Alliance Bank in Sulphur Springs

Exercise Safety In Hot Weather

Exercise Safely in Hot Weather

Many people flock outside in warm weather to travel, jog, play basketball or do yard work, but when the mercury rises, “easy” exercise becomes a huge physical undertaking, and intense exercise can be deadly. If your body’s temperature regulation system is overtaxed, you’re at risk of developing a heat-related illness. The Academy of Nutrition and Dietetics reminds us of what we need to do to protect yourself in extreme summer heat:

1) Keep an Eye on the Weather – When you combine exercise and warm (hot) weather, they increase your core body temperature. Even seasoned athletes need to exercise caution. Your body cools itself by sweating, but cooling down is harder in humid weather because perspiration doesn’t evaporate as quickly from your skin. Your heart rate rises as your body works hard to keep its cool. A workout that feels easy on a temperate day can be dangerously intense on a hot, humid afternoon. Respect your body and your own limitations. People who are overweight, the elderly, kids and those not accustomed to rigorous exercise should be extremely cautious in hot weather. Having just returned from Multi-county 4-H camp, we gave the participants a constant reminder to stay hydrated, and cool down often. Our camp facility was nice, but it has a LOT of hills!

2) Dress Appropriately – When out in the heat, what you wear matters. Light-colored, sweat-wicking clothing is best for hot weather; dark, heavy clothes can make you even hotter. Gear — such as protective padding or helmets — also traps heat and raises your body temperature. If you have to suit up, shorten your workout intensity and duration.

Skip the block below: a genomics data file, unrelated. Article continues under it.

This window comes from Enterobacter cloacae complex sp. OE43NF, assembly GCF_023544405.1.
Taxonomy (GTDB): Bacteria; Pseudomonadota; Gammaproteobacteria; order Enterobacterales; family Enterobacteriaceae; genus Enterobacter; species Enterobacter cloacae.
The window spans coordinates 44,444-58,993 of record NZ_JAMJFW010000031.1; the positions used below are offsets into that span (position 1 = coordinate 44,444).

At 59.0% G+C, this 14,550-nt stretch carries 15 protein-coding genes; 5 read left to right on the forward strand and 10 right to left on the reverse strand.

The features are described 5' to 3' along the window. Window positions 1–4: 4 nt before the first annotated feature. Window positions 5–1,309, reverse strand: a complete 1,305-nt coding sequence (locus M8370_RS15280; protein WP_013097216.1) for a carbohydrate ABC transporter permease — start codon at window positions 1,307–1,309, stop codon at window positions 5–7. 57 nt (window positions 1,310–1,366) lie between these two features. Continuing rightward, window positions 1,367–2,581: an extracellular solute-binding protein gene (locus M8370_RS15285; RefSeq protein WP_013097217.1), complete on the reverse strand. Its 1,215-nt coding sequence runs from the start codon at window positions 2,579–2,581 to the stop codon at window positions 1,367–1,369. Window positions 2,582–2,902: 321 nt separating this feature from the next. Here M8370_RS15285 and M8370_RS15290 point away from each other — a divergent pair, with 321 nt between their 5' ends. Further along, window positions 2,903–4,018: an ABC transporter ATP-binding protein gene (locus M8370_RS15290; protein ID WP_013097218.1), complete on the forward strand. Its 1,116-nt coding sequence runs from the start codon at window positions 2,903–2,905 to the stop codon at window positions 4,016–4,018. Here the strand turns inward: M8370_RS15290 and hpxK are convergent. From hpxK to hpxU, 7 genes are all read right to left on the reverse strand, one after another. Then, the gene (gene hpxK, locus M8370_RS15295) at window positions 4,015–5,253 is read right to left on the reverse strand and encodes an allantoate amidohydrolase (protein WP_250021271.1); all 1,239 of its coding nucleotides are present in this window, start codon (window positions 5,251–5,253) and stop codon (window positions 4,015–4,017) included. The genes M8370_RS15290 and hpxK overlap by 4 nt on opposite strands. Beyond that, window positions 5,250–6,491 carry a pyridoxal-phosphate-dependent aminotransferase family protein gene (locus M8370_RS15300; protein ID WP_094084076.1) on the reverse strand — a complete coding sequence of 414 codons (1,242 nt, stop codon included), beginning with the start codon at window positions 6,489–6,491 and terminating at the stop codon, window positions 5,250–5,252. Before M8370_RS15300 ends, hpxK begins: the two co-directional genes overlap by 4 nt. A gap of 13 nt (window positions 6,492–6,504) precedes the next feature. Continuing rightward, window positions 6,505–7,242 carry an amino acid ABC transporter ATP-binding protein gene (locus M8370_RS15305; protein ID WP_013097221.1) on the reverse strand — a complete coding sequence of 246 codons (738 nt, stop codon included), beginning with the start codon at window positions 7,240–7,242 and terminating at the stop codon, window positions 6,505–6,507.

Take care of your skin. Choose water-resistant sunscreen with a minimum of SPF 30 or higher (the most effective products say “broad spectrum” or “UVA/UVB protection” on their labels), and apply it 30 minutes before going out. Reapply the sunscreen according to the package directions. Sunburn decreases your body’s ability to cool itself.

3) Hydrate, Hydrate, Hydrate – This is a point that I stress, not only with our 4-H’ers, but with my family. Make sure you drink enough fluids throughout the day to stay hydrated, and enjoy water-rich foods including crisp lettuce, watermelon, grapefruit, broccoli and yogurt. It’s surprisingly easy to lose a few pounds of water weight through sweating. Weigh yourself before and after working out, and replace each pound of weight loss with 3 cups of water. Water is a good choice because it moves quickly through your digestive track and into your tissues. If you’re sweating heavily or exercising for more than 60 minutes, sports drinks can help your body refuel and rehydrate more efficiently.

4) Know the Warning Signs: Heat Exhaustion and Heat Stroke – Heat exhaustion is a milder form of heat-related illness that can develop after several days of exposure to high temperatures, and inadequate or unbalanced replacement of fluids. Signs of heat exhaustion include: heavy sweating, muscle cramps, fatigue, weakness, dizziness, headache, nausea or vomiting, dark urine, cool clammy skin. The pulse rate may be slow and weak. If heat exhaustion is untreated, it may progress to heat stroke.

Heat stroke is the most serious heat-related illness. Body temperature may rise to 105°F or higher within 10 to 15 minutes. With heat stroke victims, look for the following symptoms: dry, hot skin (no sweating); rapid, weak pulse; confusion; body temperature of above 105°; seizures; unconsciousness.

So enjoy the outdoors, but play it safe when it comes to extreme heat and physical activity!

Closing Thought
It is more important to reach the people who count than to count the people you reach – anonymous

Johanna Hicks
Texas A&M AgriLife Extension
Family & Consumer Sciences
1200-B W. Houston
P.O.Box 518
Sulphur springs, TX 75483
903-885-3443 – phone
903-439-4909 – Fax
[email protected]

Author: Staff Reporter

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